I love books and the knowledge they contain. These are my absolute favourites in the disciplines I hold nearest and dearest to my heart. I have been a student of biochemistry and microbiology, lectured in these subject areas and been a researcher too in bacterial physiology, enzymology and protein chemistry. So really, biochemistry and microbiology are the disciplines at the core of my scientific expertise.

To me, the right book just inspires and excites. Choose the wrong book, and an exciting topic becomes dull and boring. These books just bring alive the exciting world of biochemistry and microbiology in a logical way through easy-to-read text, appropriate tables and figures and a natural flow of topics. Some books just don’t do that.

If you wish to buy a book in these subject areas, I very highly recommend these titles. Furthermore, if you follow these links to buy them on Amazon, then I’ll earn a commission, at no extra cost to yourself. Every so often, I’ll introduce and describe some products that I love and wholeheartedly support. Then, I’ll move them to a dedicated page on my website here for products I love and how to buy them. Please support Food Microbiology Academy and buy your books, and other products I recommend, through here! Many thanks…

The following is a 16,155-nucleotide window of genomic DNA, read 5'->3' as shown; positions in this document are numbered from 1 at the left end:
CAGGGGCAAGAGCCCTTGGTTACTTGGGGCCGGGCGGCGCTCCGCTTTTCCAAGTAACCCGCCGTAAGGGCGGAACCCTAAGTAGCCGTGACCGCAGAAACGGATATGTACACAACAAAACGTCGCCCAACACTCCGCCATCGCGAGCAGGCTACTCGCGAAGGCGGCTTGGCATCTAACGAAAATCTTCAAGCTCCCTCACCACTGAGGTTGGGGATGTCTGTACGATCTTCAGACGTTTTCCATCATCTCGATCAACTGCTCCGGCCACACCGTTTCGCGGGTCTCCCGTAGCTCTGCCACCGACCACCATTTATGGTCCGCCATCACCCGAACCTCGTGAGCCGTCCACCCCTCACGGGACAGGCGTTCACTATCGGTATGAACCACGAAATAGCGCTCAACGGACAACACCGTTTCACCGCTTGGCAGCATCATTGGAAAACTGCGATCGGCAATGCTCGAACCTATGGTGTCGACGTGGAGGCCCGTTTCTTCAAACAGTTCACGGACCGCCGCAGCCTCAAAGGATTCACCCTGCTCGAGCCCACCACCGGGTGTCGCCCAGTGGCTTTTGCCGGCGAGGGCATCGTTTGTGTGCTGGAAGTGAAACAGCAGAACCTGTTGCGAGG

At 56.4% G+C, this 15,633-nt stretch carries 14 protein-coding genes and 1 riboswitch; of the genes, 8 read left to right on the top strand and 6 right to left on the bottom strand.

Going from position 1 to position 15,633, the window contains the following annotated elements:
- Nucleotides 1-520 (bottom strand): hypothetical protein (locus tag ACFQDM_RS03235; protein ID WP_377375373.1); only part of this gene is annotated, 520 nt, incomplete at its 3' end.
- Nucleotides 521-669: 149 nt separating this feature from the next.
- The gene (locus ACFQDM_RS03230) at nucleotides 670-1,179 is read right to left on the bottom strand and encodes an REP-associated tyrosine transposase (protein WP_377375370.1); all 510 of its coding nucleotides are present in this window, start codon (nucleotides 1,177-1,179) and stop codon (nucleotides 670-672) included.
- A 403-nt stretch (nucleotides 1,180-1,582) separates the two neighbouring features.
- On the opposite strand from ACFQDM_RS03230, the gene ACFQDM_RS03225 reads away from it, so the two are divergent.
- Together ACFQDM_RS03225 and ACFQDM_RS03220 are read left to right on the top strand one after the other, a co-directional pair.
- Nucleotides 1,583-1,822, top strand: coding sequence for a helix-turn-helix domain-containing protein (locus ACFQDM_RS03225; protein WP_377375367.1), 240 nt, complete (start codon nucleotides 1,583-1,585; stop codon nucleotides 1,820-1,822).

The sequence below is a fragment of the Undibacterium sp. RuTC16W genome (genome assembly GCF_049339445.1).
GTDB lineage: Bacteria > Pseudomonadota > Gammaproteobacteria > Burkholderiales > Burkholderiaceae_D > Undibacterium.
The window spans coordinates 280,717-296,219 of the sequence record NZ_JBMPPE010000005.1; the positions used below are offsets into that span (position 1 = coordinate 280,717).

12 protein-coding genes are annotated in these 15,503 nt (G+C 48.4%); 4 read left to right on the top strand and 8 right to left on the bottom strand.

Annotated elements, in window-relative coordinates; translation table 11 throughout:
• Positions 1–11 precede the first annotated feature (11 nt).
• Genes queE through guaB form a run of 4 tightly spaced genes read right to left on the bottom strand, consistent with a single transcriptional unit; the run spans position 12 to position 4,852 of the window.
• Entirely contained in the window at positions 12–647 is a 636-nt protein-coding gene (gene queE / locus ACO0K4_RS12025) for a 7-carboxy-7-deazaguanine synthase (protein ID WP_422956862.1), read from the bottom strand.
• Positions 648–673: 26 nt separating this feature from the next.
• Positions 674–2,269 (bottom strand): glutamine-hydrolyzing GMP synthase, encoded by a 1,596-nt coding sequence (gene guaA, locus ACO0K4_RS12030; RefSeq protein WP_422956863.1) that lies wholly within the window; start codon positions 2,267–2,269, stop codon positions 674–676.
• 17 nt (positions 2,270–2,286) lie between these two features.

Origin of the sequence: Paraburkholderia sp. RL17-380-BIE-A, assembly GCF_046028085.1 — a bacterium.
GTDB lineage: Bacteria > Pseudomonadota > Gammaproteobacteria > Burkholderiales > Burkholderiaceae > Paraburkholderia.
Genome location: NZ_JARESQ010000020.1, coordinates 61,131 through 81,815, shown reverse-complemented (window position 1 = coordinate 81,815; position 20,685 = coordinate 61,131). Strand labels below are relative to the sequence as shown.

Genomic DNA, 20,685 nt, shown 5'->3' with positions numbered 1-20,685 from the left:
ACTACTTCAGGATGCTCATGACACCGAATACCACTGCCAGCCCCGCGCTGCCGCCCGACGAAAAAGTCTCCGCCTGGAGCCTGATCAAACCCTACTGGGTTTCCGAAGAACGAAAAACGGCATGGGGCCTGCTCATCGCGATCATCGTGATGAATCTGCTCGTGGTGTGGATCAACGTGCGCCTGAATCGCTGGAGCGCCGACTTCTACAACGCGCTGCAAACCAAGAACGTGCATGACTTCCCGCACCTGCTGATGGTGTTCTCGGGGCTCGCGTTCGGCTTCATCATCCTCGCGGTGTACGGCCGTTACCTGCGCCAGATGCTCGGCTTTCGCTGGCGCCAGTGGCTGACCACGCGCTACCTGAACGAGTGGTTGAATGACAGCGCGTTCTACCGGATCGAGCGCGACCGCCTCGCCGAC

Bailey and Scott’s Diagnostic Microbiology I used this book as a 3rd-year undergraduate student of clinical microbiology at James Cook University (Townsville, Queensland, Australia) in 1997. While it wasn’t full of fancy colours, at least not then, it was packed with tables and all the absolutely necessary information about microorganisms of clinical significance.

Prescott’s Microbiology In 2008, I was the sole lecturer for a 1st-year subject introductory microbiology subject in the biotechnology Bachelor degree course at Box Hill Institute in Melbourne. When it came time to select the prescribed textbook for my students, there was no doubt in my mind, of course it was going to be Prescott’s Microbiology.

Stryer’s Biochemistry While I’ve never used it as a student or a lecturer, Stryer has always been my first choice reference source for general and introductory biochemistry. Comprehensive account of classical biochemistry, this text has stood the test of time for nearly 50 years. Hard to beat that.

Doyle’s Food Microbiology Over the years, I have been in awe of the content of Michael Doyle’s amazing book on food microbiology. A truly tremendous resource that properly covers the field of food microbiology. If you’re going to compile, then do it properly, and this is one of the very best.

Denniston’s General, Organic and Biochemistry As a lecturer of 1st-year chemistry in 2009 at what is now Melbourne Polytechnic, this was easily my go-to choice of prescribed textbook for my students. It so eloquently takes the student through the key and fundamental areas of chemistry, and for an introductory text, what I especially like is it’s coverage of biochemistry.